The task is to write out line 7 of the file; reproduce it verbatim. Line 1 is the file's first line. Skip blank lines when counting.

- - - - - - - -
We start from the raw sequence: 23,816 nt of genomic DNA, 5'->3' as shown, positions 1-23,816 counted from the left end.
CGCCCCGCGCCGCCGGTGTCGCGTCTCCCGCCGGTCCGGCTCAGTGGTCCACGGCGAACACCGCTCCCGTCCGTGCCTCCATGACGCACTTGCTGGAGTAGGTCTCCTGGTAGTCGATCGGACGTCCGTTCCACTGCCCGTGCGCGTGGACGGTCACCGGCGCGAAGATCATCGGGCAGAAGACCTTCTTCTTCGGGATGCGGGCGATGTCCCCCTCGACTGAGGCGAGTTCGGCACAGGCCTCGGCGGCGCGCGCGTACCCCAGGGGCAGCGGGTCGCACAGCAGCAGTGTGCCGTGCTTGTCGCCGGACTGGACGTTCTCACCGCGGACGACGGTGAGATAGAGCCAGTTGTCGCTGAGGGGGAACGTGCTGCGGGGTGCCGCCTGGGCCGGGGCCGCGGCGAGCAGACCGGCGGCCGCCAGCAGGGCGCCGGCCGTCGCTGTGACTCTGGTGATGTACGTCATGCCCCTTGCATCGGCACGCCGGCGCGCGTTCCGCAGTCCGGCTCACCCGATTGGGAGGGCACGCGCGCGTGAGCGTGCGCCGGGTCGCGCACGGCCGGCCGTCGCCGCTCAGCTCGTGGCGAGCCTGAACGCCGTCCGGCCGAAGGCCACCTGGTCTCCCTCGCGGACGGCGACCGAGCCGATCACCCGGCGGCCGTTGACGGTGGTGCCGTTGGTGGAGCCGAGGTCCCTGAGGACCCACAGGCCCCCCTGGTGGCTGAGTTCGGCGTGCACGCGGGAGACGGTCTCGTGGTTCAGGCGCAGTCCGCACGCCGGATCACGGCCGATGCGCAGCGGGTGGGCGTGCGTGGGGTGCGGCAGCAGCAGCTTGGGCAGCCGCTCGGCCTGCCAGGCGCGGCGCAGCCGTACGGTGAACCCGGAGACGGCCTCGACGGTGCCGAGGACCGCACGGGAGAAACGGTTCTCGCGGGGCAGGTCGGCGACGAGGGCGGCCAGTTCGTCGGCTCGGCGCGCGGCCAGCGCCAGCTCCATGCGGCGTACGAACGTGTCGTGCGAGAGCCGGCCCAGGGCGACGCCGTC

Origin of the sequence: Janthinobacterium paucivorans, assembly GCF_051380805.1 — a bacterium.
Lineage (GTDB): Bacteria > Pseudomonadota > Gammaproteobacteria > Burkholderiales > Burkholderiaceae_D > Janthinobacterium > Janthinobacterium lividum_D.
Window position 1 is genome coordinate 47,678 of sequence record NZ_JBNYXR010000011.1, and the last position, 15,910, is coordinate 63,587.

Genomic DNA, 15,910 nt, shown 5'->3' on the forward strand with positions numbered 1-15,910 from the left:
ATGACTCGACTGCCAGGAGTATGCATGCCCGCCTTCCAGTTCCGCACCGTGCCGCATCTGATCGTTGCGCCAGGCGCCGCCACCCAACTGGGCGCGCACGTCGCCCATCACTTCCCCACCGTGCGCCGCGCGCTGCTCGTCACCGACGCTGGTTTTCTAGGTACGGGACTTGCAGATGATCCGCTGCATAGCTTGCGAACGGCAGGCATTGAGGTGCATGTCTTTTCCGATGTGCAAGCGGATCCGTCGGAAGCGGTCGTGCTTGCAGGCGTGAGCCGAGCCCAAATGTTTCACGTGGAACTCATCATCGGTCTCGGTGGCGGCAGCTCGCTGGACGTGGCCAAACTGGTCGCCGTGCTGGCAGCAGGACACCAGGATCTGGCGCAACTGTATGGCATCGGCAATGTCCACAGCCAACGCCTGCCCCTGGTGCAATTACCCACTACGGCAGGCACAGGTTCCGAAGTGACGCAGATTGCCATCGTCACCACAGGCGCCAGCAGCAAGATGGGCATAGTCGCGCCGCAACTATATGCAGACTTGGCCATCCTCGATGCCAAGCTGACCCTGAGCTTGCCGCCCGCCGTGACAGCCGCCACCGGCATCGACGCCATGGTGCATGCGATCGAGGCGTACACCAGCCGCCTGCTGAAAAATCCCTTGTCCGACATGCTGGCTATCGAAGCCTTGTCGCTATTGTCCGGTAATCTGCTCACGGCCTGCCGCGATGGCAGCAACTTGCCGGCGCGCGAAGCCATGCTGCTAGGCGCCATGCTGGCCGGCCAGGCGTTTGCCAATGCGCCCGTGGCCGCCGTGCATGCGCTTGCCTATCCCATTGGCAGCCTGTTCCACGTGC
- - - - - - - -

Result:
ATGACTCGACTGCCAGGAGTATGCATGCCCGCCTTCCAGTTCCGCACCGTGCCGCATCTGATCGTTGCGCCAGGCGCCGCCACCCAACTGGGCGCGCACGTCGCCCATCACTTCCCCACCGTGCGCCGCGCGCTGCTCGTCACCGACGCTGGTTTTCTAGGTACGGGACTTGCAGATGATCCGCTGCATAGCTTGCGAACGGCAGGCATTGAGGTGCATGTCTTTTCCGATGTGCAAGCGGATCCGTCGGAAGCGGTCGTGCTTGCAGGCGTGAGCCGAGCCCAAATGTTTCACGTGGAACTCATCATCGGTCTCGGTGGCGGCAGCTCGCTGGACGTGGCCAAACTGGTCGCCGTGCTGGCAGCAGGACACCAGGATCTGGCGCAACTGTATGGCATCGGCAATGTCCACAGCCAACGCCTGCCCCTGGTGCAATTACCCACTACGGCAGGCACAGGTTCCGAAGTGACGCAGATTGCCATCGTCACCACAGGCGCCAGCAGCAAGATGGGCATAGTCGCGCCGCAACTATATGCAGACTTGGCCATCCTCGATGCCAAGCTGACCCTGAGCTTGCCGCCCGCCGTGACAGCCGCCACCGGCATCGACGCCATGGTGCATGCGATCGAGGCGTACACCAGCCGCCTGCTGAAAAATCCCTTGTCCGACATGCTGGCTATCGAAGCCTTGTCGCTATTGTCCGGTAATCTGCTCACGGCCTGCCGCGATGGCAGCAACTTGCCGGCGCGCGAAGCCATGCTGCTAGGCGCCATGCTGGCCGGCCAGGCGTTTGCCAATGCGCCCGTGGCCGCCGTGCATGCGCTTGCCTATCCCATTGGCAGCCTGTTCCACGTGC